This unusual structure and strong polarity are what give water many of its unusual properties, such as its high surface tension and thermal capacity, in addition to its ability to dissolve so many ionic compounds. Unlike most solutes, some ionic compounds, such as table salt, vary little in solubility with temperature.
This is a list of the solubility rules for ionic solids in water. Solubility is a result of an interaction between polar water molecules and the ions which make up a crystal. Two forces determine the extent to which the solution will occur:
Water is a covalent polar compound (it has positive and negative poles). Also, ionic compound tend to form complex lattice networks and structures (see the picture). When the salt is put in water, the water is pulling Na^+ on one side and Cl^- on the other side.
Water is a polar solvent and thus most ionic compounds will be soluble in water. But there are exceptions to it too. CaCO3 is one such example. Covalent compounds generally insoluble in water but the most common example for some exceptions to this is sugar. 985 views · View 1 Upvoter.
However, why are ionic compounds soluble in water? That is because water is a polar molecule. The positive end (H) of the water molecule is attracted to the anions on the surface of the solid ionic compound while the negative end (O) is attracted towards the cations, forming bonds with the anions and cations respectively.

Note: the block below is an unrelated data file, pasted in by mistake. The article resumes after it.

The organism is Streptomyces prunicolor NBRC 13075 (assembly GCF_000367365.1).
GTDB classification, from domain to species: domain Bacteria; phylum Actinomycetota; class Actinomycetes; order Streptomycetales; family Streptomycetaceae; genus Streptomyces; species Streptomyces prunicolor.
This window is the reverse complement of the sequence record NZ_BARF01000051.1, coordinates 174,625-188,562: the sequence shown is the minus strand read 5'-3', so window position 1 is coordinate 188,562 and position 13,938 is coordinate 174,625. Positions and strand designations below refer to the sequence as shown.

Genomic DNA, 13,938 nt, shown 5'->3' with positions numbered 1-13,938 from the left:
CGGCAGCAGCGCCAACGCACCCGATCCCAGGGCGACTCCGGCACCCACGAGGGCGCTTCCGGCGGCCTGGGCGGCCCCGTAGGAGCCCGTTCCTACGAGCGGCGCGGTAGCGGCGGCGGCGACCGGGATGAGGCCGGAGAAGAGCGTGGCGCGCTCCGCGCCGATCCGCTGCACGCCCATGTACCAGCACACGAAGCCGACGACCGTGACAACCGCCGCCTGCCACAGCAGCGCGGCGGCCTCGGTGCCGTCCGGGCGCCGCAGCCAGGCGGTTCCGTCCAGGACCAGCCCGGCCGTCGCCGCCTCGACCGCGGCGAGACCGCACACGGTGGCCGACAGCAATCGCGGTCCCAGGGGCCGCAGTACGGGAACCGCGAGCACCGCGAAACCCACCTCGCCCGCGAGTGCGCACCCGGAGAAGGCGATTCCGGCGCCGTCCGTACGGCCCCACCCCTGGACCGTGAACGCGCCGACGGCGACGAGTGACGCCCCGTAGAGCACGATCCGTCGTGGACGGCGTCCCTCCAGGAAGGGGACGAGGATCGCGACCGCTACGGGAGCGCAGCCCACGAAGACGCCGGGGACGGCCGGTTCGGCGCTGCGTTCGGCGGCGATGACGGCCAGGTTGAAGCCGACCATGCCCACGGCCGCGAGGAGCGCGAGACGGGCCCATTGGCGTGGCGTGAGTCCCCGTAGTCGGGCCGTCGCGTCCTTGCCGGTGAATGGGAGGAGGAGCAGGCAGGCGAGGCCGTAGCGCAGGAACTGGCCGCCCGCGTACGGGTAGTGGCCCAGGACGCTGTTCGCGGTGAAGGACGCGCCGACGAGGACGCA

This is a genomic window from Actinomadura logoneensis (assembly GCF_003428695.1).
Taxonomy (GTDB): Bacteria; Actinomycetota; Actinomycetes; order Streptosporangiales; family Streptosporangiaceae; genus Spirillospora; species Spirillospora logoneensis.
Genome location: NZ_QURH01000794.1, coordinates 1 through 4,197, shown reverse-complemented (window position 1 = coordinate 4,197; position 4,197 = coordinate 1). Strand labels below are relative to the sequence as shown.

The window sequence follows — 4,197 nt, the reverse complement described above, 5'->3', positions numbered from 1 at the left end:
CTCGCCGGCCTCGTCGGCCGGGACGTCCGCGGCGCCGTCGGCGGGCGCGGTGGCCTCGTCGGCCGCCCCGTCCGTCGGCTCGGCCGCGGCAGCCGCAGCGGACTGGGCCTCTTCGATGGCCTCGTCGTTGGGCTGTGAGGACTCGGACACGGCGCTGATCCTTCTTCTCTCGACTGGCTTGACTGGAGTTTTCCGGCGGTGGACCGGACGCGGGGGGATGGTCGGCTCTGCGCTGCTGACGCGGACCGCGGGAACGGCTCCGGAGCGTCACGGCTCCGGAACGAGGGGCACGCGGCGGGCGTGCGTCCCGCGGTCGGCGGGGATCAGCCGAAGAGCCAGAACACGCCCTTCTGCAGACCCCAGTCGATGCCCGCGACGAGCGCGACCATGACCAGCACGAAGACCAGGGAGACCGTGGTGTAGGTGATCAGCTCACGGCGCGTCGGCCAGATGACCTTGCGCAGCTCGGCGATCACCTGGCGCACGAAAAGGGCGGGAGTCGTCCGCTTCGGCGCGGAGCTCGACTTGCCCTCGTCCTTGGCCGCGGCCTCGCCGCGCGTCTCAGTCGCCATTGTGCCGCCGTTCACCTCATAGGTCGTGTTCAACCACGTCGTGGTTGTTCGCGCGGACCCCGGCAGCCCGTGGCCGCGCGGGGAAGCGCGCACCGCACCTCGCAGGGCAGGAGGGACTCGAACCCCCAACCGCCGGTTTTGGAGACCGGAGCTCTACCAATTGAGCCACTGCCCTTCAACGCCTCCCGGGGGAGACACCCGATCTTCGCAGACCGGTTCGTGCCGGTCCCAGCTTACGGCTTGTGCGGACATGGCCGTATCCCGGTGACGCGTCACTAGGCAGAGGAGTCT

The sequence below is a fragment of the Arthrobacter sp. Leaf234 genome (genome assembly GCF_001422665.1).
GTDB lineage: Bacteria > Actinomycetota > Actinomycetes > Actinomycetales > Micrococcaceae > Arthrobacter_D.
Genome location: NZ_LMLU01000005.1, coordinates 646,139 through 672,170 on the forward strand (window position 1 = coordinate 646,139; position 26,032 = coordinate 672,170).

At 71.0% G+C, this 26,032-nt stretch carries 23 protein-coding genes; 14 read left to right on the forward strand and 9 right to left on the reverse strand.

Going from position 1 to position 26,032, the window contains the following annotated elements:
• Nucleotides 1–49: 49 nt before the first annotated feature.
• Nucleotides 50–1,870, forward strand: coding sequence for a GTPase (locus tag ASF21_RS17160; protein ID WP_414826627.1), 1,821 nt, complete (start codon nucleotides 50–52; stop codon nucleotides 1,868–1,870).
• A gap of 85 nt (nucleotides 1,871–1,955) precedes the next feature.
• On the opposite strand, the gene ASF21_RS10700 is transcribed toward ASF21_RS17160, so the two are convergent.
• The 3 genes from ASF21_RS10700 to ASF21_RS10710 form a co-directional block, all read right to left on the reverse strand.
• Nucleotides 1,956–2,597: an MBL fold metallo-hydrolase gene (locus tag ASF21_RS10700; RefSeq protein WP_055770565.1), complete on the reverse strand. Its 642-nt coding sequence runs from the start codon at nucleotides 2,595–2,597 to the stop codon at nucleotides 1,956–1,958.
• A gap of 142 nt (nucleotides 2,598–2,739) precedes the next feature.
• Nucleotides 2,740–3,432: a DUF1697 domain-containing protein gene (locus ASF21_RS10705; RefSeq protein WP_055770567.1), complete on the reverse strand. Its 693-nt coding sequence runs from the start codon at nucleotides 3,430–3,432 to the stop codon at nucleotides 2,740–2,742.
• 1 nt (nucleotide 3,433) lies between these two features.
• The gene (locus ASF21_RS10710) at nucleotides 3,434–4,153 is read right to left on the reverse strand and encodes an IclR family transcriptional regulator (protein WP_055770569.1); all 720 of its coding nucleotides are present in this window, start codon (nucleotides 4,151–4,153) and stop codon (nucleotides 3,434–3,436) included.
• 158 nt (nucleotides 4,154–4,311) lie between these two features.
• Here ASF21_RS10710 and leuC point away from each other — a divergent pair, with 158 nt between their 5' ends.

But when these ionic compounds are dissolved in water dielectric constant of the medium is decreases, which decreases the electrostatic force of attraction. Hence they are splits into respective ions which are associated by the large number of solvent molecules that is solvation of ions takes place. So ionic compounds are soluble in water.
Ionic compounds dissolve in water if the energy given off when the ions interact with water molecules compensates for the energy needed to break the ionic bonds in the solid and the energy required to separate the water molecules so that the ions can be inserted into solution. ... Solubility Rules for Ionic Compounds in Water. Soluble Salts: 1 ...
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We'll look at what happens when you dissolve ionic and covalent compounds in water. Ionic compounds break apart into the ions that make them up, a process called dissociation, while covalent ...
Best Answer: When ionic bonds form, one atom becomes positively charged, while the other becomes negatively charged. This is because one has to lose a negatively charged electron and another has to gain one. Water is a covalent compound that exhibits the property of polarity, where the electrons hang around one side of the molecule more than the other, giving a water molecule positive and ...